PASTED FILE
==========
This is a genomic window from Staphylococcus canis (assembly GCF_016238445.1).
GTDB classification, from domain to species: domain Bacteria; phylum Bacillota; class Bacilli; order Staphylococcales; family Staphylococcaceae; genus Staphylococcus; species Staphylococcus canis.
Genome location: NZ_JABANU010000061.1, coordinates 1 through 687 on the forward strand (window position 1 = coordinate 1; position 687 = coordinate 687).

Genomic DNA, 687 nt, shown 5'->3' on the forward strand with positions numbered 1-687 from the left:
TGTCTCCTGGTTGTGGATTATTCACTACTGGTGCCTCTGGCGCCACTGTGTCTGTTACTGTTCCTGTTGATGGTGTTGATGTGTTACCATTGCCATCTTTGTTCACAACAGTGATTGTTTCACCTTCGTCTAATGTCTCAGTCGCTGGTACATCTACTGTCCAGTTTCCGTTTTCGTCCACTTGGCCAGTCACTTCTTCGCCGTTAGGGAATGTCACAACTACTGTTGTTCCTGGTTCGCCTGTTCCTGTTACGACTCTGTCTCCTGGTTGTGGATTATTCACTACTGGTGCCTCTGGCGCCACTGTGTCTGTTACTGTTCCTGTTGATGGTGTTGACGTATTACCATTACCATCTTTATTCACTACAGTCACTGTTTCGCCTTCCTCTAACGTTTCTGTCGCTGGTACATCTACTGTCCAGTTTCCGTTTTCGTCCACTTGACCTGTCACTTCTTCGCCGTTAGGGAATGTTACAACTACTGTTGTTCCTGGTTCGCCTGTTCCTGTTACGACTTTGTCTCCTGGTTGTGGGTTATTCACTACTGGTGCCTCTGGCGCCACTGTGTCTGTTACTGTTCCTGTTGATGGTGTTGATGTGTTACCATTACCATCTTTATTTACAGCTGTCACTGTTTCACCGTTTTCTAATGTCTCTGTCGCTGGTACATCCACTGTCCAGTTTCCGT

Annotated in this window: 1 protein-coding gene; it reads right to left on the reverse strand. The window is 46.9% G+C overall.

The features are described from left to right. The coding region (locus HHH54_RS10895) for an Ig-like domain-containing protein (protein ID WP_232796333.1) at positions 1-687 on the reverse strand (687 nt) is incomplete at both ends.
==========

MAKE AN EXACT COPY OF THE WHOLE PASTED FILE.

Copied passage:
This is a genomic window from Staphylococcus canis (assembly GCF_016238445.1).
GTDB classification, from domain to species: domain Bacteria; phylum Bacillota; class Bacilli; order Staphylococcales; family Staphylococcaceae; genus Staphylococcus; species Staphylococcus canis.
Genome location: NZ_JABANU010000061.1, coordinates 1 through 687 on the forward strand (window position 1 = coordinate 1; position 687 = coordinate 687).

Genomic DNA, 687 nt, shown 5'->3' on the forward strand with positions numbered 1-687 from the left:
TGTCTCCTGGTTGTGGATTATTCACTACTGGTGCCTCTGGCGCCACTGTGTCTGTTACTGTTCCTGTTGATGGTGTTGATGTGTTACCATTGCCATCTTTGTTCACAACAGTGATTGTTTCACCTTCGTCTAATGTCTCAGTCGCTGGTACATCTACTGTCCAGTTTCCGTTTTCGTCCACTTGGCCAGTCACTTCTTCGCCGTTAGGGAATGTCACAACTACTGTTGTTCCTGGTTCGCCTGTTCCTGTTACGACTCTGTCTCCTGGTTGTGGATTATTCACTACTGGTGCCTCTGGCGCCACTGTGTCTGTTACTGTTCCTGTTGATGGTGTTGACGTATTACCATTACCATCTTTATTCACTACAGTCACTGTTTCGCCTTCCTCTAACGTTTCTGTCGCTGGTACATCTACTGTCCAGTTTCCGTTTTCGTCCACTTGACCTGTCACTTCTTCGCCGTTAGGGAATGTTACAACTACTGTTGTTCCTGGTTCGCCTGTTCCTGTTACGACTTTGTCTCCTGGTTGTGGGTTATTCACTACTGGTGCCTCTGGCGCCACTGTGTCTGTTACTGTTCCTGTTGATGGTGTTGATGTGTTACCATTACCATCTTTATTTACAGCTGTCACTGTTTCACCGTTTTCTAATGTCTCTGTCGCTGGTACATCCACTGTCCAGTTTCCGT

Annotated in this window: 1 protein-coding gene; it reads right to left on the reverse strand. The window is 46.9% G+C overall.

The features are described from left to right. The coding region (locus HHH54_RS10895) for an Ig-like domain-containing protein (protein ID WP_232796333.1) at positions 1-687 on the reverse strand (687 nt) is incomplete at both ends.